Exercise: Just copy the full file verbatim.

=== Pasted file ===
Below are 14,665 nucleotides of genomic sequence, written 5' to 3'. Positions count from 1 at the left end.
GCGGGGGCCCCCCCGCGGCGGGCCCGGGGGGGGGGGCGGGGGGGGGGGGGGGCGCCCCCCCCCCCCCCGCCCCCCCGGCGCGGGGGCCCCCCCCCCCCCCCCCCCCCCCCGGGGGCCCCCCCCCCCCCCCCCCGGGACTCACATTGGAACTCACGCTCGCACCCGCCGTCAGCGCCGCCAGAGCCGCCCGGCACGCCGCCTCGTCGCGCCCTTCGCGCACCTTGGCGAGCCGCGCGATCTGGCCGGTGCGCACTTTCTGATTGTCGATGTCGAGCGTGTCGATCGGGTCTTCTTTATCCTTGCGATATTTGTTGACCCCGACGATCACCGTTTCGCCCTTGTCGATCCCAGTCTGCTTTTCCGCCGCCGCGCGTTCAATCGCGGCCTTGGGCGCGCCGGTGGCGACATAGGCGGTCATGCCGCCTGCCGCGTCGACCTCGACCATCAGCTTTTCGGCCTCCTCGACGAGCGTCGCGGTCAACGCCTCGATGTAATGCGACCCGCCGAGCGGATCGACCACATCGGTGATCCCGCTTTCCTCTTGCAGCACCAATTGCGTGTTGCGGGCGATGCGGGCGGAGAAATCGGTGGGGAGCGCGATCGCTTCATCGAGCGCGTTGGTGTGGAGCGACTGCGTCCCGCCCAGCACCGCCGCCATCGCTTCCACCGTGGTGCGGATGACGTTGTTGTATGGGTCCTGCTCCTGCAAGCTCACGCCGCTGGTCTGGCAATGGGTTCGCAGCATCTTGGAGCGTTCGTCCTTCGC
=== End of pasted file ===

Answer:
Below are 14,665 nucleotides of genomic sequence, written 5' to 3'. Positions count from 1 at the left end.
GCGGGGGCCCCCCCGCGGCGGGCCCGGGGGGGGGGGCGGGGGGGGGGGGGGGCGCCCCCCCCCCCCCCGCCCCCCCGGCGCGGGGGCCCCCCCCCCCCCCCCCCCCCCCCGGGGGCCCCCCCCCCCCCCCCCCGGGACTCACATTGGAACTCACGCTCGCACCCGCCGTCAGCGCCGCCAGAGCCGCCCGGCACGCCGCCTCGTCGCGCCCTTCGCGCACCTTGGCGAGCCGCGCGATCTGGCCGGTGCGCACTTTCTGATTGTCGATGTCGAGCGTGTCGATCGGGTCTTCTTTATCCTTGCGATATTTGTTGACCCCGACGATCACCGTTTCGCCCTTGTCGATCCCAGTCTGCTTTTCCGCCGCCGCGCGTTCAATCGCGGCCTTGGGCGCGCCGGTGGCGACATAGGCGGTCATGCCGCCTGCCGCGTCGACCTCGACCATCAGCTTTTCGGCCTCCTCGACGAGCGTCGCGGTCAACGCCTCGATGTAATGCGACCCGCCGAGCGGATCGACCACATCGGTGATCCCGCTTTCCTCTTGCAGCACCAATTGCGTGTTGCGGGCGATGCGGGCGGAGAAATCGGTGGGGAGCGCGATCGCTTCATCGAGCGCGTTGGTGTGGAGCGACTGCGTCCCGCCCAGCACCGCCGCCATCGCTTCCACCGTGGTGCGGATGACGTTGTTGTATGGGTCCTGCTCCTGCAAGCTCACGCCGCTGGTCTGGCAATGGGTTCGCAGCATCTTGGAGCGTTCGTCCTTCGC